Life expectancy at birth (years) for selected counties


Source: UN

The additional time we now have to enjoy in retirement is great, but what impact could these extra years have on your wealth? A topical factor is inflation, sometimes called the ‘thief that keeps on taking’.

If you have opened a newspaper recently and turned to the financial pages, it is highly likely that headlines will have focused on the increasing inflation figures being published around the world and whether these elevated rates will be temporary or stubbornly remain over a prolonged period.

Over a long time, the compounding effect of inflation can have a significant impact on the real value of your money. For example, an inflation rate of 3% per annum over 25 years erodes the real value of money by more than half!

During your working life and when you are accumulating your assets, the income you’re earning and the inflow of new funds tend to hide the real effect of inflation. So, you only really become aware of its ravages when you have lower levels of income, such as in retirement.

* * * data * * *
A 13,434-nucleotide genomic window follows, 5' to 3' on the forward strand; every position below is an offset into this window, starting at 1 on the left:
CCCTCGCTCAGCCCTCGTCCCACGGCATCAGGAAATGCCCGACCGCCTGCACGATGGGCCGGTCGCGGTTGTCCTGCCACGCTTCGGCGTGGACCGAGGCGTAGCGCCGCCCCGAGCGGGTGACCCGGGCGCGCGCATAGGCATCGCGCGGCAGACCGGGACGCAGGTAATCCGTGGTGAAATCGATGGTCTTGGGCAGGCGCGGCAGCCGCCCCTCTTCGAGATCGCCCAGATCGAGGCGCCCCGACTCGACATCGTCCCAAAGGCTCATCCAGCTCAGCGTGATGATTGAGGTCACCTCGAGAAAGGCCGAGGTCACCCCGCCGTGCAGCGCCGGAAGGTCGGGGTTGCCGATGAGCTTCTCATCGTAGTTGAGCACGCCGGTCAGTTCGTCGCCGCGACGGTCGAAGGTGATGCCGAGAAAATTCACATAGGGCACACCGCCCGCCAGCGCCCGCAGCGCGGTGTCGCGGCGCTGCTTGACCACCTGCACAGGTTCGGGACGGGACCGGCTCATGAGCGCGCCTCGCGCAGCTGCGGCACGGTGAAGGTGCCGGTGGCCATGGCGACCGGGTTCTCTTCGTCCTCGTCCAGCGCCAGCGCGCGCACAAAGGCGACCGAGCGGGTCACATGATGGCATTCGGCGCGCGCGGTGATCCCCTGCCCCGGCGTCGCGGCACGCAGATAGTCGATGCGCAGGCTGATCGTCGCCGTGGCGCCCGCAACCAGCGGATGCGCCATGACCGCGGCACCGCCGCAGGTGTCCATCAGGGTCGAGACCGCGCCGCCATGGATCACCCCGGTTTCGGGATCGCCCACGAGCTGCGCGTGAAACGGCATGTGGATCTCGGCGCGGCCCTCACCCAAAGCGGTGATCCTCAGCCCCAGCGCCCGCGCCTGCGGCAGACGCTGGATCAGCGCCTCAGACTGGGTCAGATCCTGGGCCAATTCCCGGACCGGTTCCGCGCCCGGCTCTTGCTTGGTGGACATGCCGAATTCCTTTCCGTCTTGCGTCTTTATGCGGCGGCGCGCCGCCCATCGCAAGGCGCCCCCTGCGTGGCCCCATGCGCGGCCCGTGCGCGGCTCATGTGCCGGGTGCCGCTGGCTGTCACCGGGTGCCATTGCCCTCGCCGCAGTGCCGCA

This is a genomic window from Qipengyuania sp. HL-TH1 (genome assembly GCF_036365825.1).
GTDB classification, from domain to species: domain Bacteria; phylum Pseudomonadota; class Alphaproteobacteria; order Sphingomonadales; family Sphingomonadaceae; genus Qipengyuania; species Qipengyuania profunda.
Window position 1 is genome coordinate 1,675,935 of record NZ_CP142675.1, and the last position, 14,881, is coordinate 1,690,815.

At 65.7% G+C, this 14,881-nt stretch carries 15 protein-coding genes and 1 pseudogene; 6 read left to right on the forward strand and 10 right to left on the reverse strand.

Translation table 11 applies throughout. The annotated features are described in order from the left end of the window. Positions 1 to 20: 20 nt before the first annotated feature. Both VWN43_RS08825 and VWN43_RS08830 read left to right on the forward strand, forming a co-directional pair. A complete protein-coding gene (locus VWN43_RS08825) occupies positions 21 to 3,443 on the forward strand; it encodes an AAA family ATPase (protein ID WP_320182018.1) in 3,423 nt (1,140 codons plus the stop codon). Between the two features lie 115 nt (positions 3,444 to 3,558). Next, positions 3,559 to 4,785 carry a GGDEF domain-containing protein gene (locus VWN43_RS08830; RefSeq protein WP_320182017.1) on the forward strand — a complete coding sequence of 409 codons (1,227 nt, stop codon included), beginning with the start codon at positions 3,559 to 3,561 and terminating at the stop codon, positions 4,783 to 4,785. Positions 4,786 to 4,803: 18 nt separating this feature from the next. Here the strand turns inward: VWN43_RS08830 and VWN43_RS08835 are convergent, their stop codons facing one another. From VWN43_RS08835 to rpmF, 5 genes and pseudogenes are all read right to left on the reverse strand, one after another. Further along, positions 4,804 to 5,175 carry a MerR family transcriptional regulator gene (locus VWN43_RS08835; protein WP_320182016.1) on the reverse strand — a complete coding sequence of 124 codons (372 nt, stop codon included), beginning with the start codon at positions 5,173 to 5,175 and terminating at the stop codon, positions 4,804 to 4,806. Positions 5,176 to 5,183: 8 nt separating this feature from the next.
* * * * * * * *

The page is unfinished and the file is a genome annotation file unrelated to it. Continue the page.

Another major factor is health, many of these additional years may be spent in poor health. While Jeanne Calment is an extreme example, I don’t think any of us assume her last 20 years involved early morning skiing sessions or long holidays. However, what would be needed is a level of income and assets to ensure comfort and a continued enjoyment of life, albeit at a much slower pace.

Daniel Ives, a former University of Cambridge biologist who researches cellular ageing, summed it up succinctly by highlighting that it’s “not living longer but dying longer”. And the level of wealth can contribute to your level of health, with healthy life expectancy at birth differing by 12 years between the best and worst local UK authorities, as an example.

Regardless of whether you end up having an average life expectancy, or you become one of the future centenarians, there are implications. And while those due to underestimating your life are understandable, on the flip side, being too cautious or not maximising use of your various savings and investments throughout your expected life could also leads to regrets. It could mean you’re not living life to the fullest, or you could leave a much larger estate for inheritance tax purposes behind than was necessary.

Whatever age you reach, we can help you plan to meet your future goals and aspirations. Through the use of cashflow planning, we can help determine what finances you are likely to need in early retirement, what should be set aside for a comfortable later life, and what can be gifted to children, grandchildren or charitable causes without the recipients of your generosity having to first wait for your demise.

You never know, a plan for your wealth would likely also help with a plan for health, and that’s certainly a conversation for starters!